Kevin Connor’s paintings aren’t pretty but they are attractive, having the peculiar magnetism of anything done with no thought of an audience or a peer group. This only begins to seem like a virtue when one thinks of all the art made as part of a career strategy, or by those who want to be artists but have no genuine source of inspiration.
If Connor ever thought in terms of his career it was a long time ago. Turning 81 this year he has reached a stage where his only concern is to capture those aspects of the world around him that beg to be translated into a picture. His choices are entirely idiosyncratic, arising largely from the process of constant drawing in bars, cafes and public places. Connor’s favourite stamping ground is Paris, and several paintings in his current exhibition at Liverpool Street Gallery are from the Jardin des Plantes or a bar called the Chateau Rouge.
Other paintings found their gestation in Los Angeles, in Sydney, or in a combination of environments. Connor’s predilections are almost exclusively urban: he paints buildings, street scenes and figures. While he swears there is no political angle to his work his subjects often look weather-beaten, craggy and impoverished, more like gargoyles than yuppies.
His pictures bear a family resemblance to those scenes of urban misery painted by artists such as Arthur Boyd, John Perceval and Yosl Bergner in the 1940s, incorporating elements of Expressionism and Social Realism. Yet Connor is the last artist to think in terms of styles, schools or movements. His visual language has evolved in an organic way. He gravitates to what he finds most absorbing and is happy to let others figure out possible meanings.
The major painting in the show, The Boulevard of the Stars and veterans, Los Angeles, is a study in social contrasts. Connor was struck by the fact that the famous Hollywood tourist attraction in front of Grauman’s Chinese Theatre is also a haunt for broken-down invalids and war veterans. His canvas is filled with these characters in their baseball caps, looking like refugees from the Weimar Republic. The dominant colour is a sickly yellow, offset by a crest of blue-black darkness. It feels as if we are viewing this scene by the light of a cheap, jaundiced lamp.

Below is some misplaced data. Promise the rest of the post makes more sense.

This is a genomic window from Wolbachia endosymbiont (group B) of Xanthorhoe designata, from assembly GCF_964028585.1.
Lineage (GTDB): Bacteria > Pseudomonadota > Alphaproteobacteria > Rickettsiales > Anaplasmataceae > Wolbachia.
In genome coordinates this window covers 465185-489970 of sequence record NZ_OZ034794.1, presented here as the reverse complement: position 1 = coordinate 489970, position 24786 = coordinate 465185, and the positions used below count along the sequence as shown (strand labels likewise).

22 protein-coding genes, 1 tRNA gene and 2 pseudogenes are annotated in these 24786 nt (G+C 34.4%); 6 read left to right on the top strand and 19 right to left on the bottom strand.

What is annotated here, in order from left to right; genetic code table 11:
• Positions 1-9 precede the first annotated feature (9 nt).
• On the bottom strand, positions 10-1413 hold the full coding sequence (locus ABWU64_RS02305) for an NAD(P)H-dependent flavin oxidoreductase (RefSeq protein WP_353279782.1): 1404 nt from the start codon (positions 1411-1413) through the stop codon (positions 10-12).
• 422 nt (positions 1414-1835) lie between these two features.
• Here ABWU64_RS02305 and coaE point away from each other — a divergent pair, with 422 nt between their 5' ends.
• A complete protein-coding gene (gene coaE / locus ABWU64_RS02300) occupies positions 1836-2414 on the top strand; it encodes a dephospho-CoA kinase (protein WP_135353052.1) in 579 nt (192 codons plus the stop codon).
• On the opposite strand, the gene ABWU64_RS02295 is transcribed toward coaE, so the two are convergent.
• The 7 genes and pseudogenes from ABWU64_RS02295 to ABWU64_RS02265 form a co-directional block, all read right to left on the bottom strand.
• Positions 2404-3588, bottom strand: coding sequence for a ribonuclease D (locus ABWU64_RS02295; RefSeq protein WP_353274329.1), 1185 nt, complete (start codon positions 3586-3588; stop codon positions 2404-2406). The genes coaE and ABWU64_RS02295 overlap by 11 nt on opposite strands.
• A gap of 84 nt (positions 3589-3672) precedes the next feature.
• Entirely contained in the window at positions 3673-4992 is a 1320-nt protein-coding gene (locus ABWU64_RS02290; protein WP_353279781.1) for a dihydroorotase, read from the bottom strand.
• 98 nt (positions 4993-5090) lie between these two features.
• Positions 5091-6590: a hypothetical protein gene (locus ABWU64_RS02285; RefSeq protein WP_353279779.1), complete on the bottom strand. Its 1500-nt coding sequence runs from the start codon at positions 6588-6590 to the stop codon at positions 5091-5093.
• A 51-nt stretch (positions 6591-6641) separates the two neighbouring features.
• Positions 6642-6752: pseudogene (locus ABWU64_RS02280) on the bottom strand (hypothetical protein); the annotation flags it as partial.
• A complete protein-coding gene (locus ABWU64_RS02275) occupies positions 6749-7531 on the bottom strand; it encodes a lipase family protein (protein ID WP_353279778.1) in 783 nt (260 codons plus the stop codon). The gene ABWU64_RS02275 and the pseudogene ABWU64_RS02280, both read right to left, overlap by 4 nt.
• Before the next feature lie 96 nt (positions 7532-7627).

Connor’s studies of figures drinking in Parisian bars or walking in the Jardin des Plantes are hardly less grotesque, although there is none of the implicit irony of the Hollywood pictures. He has exaggerated the features of these characters, giving them long noses, pouting lips and bulging foreheads. It’s not that different from the way a cartoonist might caricature a politician, although Connor rounds out these anonymous portraits with layer upon layer of brushstrokes. It’s obviously important to him that his drawings and paintings have distinctly different identities.
The most purely lyrical painting in the show is Evening light (Liverpool Street west) with courthouse and cat – a Turneresque view of Darlinghurst. It’s impossible to avoid this association after having viewed the travelling Turner exhibition now in Canberra, but it’s probably by coincidence rather than design. We seem to be looking at the ruin of the courthouse, with a skeletal outline in red superimposed on a scrubbed yellow-ochre blur. The dense black shape of a cat acts like an anchor in the bottom right-hand corner. Even when Connor aims for glimpse of beauty he feels the need to add that disturbing element.
It may be a curmudgeonly impulse but he seems to believe that a painting shouldn’t be too easy for either the artist or the viewer.
Ricky Swallow at the Darren Knight Gallery represents the other end of the spectrum to Kevin Connor. Having enjoyed tremendous success while still in his twenties Swallow (b. 1975) is still a long way from mid-career, although he is one of those rare artists who displayed an impressive focus and maturity from the very beginning.
Nowadays Swallow lives in Los Angeles and exhibits with dealers around the world. It’s rare that Darren Knight gets a new body of work from his star attraction, whom he has been showing from the earliest days of his gallery. It was all-but-impossible when Swallow was obsessed with carving elaborate trompe l’oeil sculptures from wood – a process that preoccupied him day and night.